Enhance Your Book Club

1. Owen seems to have different kinds of connections with the elements: he is drawn to the ocean and water; in moments of anxiety, he imagines himself as a tree with roots; he finds comfort being near smoke and fire. Yet he struggles with air and often can’t breathe without Gail or his inhaler. Discuss the role of nature in all its forms as it appears in this story, starting with the obvious (a bird in his chest). Try to come up with as many examples as possible and the ways in which they help tell the story of Owen and the other characters.

2. Owen’s mother repeatedly warns him of the Army of Acronyms. In Chapter 5, she calls them a system that removes children from parents. “Doctors are a strong arm of the Army of Acronyms . . . And cops, too. Cops are worse than doctors” (page 15). Outline the hierarchy of this society in the book wherein people in positions of “public service” (doctors and cops) are a threat. Whom are they specifically a threat to? Do they parallel any powerful institutions in the real world?

3. What is Gail to Owen? What is Owen to Gail? Their relationship is inevitably codependent and simple in that one cannot live without the other. When he sleeps, she watches over his lungs. Yet that is only a small part of their deep, unbreakable connection, which is as emotional as it is physical. What are the ranges of emotions that Gail and Owen bring out of one another? How do they support each other? How do they hurt each other? Do you have your own Gail? Is it another person or does she exist within you?

A Conversation with Emme Lund

Q: What inspired the concept of a boy with a literal bird in his chest?

A: It’s a funny thing, the ways ideas come to me when I’m writing. It’s a lot of trial and error. When I sit down to write a first draft, I’m playing. I think, “Could this be weirder?” I tried out a lot of different things before I landed on the concept of a boy born with a bird living inside of him. The idea came to me a long time ago, so it’s a little fuzzy, but I remember thinking a lot about my own middle school and high school years. Right before I started writing Owen and Gail’s story, I was reading Aimee Bender’s collection, The Girl in the Flammable Skirt. Bender’s stories are full of metaphor. It’s a striking collection of stories that are tragedy glistening with magic. I wanted that, something that took an idea that was tragic—feelings of isolation and loneliness—but made it magical, something special. I remember writing the line, “I have a bird living inside of my chest. Her name is Gail. She’s always been there.” The rest of the book formed around the idea of what happens when you share your secrets with the world.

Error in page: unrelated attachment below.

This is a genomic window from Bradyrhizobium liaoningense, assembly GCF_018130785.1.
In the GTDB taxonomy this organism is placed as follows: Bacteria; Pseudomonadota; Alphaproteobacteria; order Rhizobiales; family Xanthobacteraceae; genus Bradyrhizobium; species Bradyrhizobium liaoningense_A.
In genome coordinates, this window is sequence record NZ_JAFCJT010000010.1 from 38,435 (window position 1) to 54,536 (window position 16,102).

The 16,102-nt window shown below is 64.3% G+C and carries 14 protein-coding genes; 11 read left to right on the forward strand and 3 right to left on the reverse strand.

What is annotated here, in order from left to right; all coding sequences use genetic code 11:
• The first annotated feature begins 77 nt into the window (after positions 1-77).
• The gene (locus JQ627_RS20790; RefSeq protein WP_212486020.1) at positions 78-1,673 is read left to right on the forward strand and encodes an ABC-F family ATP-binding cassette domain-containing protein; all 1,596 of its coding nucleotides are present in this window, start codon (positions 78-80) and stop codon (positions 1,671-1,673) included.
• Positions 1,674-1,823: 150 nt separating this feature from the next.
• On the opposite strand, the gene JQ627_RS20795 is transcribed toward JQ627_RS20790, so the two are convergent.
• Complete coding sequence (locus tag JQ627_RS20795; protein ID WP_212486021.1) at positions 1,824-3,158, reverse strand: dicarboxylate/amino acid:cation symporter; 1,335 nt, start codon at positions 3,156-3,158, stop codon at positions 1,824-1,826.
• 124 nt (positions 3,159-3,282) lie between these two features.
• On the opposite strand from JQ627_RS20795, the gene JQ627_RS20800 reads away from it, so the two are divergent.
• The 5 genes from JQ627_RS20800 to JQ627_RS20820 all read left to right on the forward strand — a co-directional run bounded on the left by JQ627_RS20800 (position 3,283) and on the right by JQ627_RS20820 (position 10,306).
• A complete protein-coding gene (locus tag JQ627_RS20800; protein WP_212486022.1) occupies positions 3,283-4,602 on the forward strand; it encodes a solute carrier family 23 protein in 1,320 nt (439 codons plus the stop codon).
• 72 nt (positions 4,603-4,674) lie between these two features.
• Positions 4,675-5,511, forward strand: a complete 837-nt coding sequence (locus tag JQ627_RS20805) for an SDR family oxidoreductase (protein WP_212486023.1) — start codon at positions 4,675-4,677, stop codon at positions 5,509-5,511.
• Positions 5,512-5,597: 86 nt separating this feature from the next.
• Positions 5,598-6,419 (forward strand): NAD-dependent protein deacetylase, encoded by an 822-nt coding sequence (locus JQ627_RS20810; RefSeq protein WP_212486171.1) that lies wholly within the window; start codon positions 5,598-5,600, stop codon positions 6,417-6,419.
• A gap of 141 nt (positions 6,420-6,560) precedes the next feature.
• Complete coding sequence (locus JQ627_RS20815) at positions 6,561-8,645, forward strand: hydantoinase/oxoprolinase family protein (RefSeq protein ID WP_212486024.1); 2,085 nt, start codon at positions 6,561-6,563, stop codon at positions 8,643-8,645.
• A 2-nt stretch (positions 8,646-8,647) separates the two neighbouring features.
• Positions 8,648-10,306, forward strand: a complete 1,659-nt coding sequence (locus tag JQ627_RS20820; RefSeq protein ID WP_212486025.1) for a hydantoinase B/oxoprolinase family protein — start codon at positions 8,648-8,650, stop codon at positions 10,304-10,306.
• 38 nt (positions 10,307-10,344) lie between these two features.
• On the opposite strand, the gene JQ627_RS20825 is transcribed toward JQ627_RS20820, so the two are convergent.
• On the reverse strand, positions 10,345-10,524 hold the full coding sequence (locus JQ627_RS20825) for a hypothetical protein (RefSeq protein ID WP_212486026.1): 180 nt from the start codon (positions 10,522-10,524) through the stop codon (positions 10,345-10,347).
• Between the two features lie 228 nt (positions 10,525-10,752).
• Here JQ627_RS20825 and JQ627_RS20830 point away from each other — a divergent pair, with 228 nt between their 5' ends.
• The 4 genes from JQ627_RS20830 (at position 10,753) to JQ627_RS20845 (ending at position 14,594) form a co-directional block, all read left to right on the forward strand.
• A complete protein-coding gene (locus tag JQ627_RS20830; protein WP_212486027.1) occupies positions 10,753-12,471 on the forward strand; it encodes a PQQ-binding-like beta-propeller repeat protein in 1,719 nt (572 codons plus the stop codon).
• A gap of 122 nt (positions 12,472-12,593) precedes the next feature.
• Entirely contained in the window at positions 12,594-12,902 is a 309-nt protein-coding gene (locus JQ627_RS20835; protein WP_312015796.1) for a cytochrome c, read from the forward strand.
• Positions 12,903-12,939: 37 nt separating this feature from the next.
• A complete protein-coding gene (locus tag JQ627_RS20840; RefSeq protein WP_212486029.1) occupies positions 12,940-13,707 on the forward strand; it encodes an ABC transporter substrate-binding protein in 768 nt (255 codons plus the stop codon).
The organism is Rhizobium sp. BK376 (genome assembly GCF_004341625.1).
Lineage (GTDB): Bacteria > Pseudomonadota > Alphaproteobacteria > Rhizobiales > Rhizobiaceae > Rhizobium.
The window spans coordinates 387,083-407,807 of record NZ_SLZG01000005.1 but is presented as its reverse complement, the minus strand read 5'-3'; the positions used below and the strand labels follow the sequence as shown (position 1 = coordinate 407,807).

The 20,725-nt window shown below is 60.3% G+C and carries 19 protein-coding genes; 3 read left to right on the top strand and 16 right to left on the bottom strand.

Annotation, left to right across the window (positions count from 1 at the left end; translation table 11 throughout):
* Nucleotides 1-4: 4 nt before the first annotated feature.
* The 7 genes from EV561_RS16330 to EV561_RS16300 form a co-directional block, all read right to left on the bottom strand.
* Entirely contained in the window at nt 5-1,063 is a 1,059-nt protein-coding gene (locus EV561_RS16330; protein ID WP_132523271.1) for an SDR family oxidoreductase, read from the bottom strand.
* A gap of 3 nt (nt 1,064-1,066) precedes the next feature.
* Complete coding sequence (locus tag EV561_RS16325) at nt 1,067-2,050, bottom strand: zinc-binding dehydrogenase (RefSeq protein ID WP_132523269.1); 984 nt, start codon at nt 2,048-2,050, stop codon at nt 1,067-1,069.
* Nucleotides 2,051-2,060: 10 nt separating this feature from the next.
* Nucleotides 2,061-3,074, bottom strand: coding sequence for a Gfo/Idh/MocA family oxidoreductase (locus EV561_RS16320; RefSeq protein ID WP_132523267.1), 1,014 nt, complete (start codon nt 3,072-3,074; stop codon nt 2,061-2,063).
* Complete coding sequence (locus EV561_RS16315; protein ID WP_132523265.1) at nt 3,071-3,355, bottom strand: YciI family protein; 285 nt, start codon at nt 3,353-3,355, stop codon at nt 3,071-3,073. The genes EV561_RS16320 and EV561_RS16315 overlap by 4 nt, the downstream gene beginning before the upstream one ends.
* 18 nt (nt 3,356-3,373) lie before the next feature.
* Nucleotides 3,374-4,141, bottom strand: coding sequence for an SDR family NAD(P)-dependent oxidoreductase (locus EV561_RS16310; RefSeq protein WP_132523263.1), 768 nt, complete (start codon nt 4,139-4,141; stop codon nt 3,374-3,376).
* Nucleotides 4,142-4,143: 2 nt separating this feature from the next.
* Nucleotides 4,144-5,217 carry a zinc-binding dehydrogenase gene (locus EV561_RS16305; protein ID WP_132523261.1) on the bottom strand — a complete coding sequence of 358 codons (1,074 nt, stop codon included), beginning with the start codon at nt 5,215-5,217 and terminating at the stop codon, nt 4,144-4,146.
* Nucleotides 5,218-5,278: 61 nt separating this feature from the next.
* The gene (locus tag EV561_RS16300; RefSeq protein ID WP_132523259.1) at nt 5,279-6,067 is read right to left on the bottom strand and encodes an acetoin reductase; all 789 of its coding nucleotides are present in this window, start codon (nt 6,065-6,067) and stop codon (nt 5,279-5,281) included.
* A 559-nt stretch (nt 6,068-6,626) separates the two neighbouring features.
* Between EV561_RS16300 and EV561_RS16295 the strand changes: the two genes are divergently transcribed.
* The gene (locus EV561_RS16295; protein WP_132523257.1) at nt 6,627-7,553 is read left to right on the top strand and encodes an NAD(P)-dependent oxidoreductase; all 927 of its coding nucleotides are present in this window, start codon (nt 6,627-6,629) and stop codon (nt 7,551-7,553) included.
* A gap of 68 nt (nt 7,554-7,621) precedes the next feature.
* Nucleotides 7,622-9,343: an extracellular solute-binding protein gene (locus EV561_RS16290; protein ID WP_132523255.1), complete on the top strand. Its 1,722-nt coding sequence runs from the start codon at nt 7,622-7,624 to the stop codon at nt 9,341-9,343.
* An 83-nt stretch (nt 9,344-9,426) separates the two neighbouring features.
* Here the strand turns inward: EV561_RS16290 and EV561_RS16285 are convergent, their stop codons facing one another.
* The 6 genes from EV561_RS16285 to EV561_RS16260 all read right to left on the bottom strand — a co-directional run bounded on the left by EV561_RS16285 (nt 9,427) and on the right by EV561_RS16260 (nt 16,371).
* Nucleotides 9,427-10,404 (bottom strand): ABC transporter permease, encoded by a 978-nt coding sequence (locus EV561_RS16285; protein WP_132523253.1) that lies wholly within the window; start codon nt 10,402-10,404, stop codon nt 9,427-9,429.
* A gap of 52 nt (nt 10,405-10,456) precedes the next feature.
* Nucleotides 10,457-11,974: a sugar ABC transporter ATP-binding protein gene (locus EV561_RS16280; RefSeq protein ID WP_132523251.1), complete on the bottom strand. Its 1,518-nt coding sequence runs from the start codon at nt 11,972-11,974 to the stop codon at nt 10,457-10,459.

Q: Did your own upbringing influence the setting of this story and its characters’ connections to nature?

A: Absolutely! My grandfather lives on the Puget Sound just outside of Olympia, Washington. When I was a child, I spent weeks at his house every summer. My family also spent a lot of time fishing and camping in Oregon forests and along the coast. One of my favorite things was simply being quiet in nature. I remember camping with my family and waking up before anyone else. I would stand next to the water when it was so quiet. There’s something powerful about standing next to a large body of water and being completely still. When I was real young, I was kind of a loner, and we had this big backyard in Portland. It felt like a forest in the middle of the city. I would spend hours tucked in the trees, watching for snakes and squirrels. Being in the woods shaped me in my youth, and it shaped Owen, too.

Q: How did you come up with the Army of Acronyms as the antagonist of this story?

A: Bureaucracies and government bodies mean different things to members of marginalized groups than they do those in power. I grew up a poor, white, trans woman in the United States in the ’90s. I had friends who were in the foster care system. We know that the police brutalize Black communities. As someone who is medically transitioning, I know what it’s like to be caught up in a medical system that doesn’t listen to you or is maybe more concerned with research than it is real health care. In the book, Janice comes off as paranoid, and that’s intentional, but her instincts are partly correct. The doctor does search for Owen for years with the intention of running experiments on him and Gail. I think it’s easy for a straight, white, cis, able-bodied person to think that these government entities and healthcare systems are here to help you, but that is only because these systems were designed to help certain people, while other communities have been actively ignored and discarded. I am very fortunate to live in Portland, OR, a city known for its trans health care, and I have found doctors who will listen to me, but it was a long process finding health-care professionals who were trans competent. All of this was present in my mind when I thought about what real world dangers Owen would face for having a bird in his chest.